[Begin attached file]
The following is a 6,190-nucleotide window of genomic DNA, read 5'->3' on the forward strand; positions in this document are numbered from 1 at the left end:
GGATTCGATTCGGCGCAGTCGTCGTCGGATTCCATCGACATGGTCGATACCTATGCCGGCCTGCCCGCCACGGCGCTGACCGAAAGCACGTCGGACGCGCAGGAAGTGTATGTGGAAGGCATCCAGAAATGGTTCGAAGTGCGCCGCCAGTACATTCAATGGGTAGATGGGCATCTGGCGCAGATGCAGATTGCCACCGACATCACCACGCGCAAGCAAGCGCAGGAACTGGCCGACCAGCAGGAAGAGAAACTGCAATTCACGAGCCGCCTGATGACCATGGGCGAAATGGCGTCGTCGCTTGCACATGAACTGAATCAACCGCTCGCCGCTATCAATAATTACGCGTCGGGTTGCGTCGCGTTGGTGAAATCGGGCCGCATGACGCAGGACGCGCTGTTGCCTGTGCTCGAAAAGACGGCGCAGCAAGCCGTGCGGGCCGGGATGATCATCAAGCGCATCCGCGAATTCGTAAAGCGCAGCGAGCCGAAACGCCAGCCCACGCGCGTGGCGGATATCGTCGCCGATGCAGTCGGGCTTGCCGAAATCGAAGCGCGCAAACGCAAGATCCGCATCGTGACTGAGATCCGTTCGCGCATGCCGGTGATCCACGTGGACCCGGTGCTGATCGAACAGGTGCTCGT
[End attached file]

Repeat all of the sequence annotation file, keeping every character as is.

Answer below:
The following is a 6,190-nucleotide window of genomic DNA, read 5'->3' on the forward strand; positions in this document are numbered from 1 at the left end:
GGATTCGATTCGGCGCAGTCGTCGTCGGATTCCATCGACATGGTCGATACCTATGCCGGCCTGCCCGCCACGGCGCTGACCGAAAGCACGTCGGACGCGCAGGAAGTGTATGTGGAAGGCATCCAGAAATGGTTCGAAGTGCGCCGCCAGTACATTCAATGGGTAGATGGGCATCTGGCGCAGATGCAGATTGCCACCGACATCACCACGCGCAAGCAAGCGCAGGAACTGGCCGACCAGCAGGAAGAGAAACTGCAATTCACGAGCCGCCTGATGACCATGGGCGAAATGGCGTCGTCGCTTGCACATGAACTGAATCAACCGCTCGCCGCTATCAATAATTACGCGTCGGGTTGCGTCGCGTTGGTGAAATCGGGCCGCATGACGCAGGACGCGCTGTTGCCTGTGCTCGAAAAGACGGCGCAGCAAGCCGTGCGGGCCGGGATGATCATCAAGCGCATCCGCGAATTCGTAAAGCGCAGCGAGCCGAAACGCCAGCCCACGCGCGTGGCGGATATCGTCGCCGATGCAGTCGGGCTTGCCGAAATCGAAGCGCGCAAACGCAAGATCCGCATCGTGACTGAGATCCGTTCGCGCATGCCGGTGATCCACGTGGACCCGGTGCTGATCGAACAGGTGCTCGT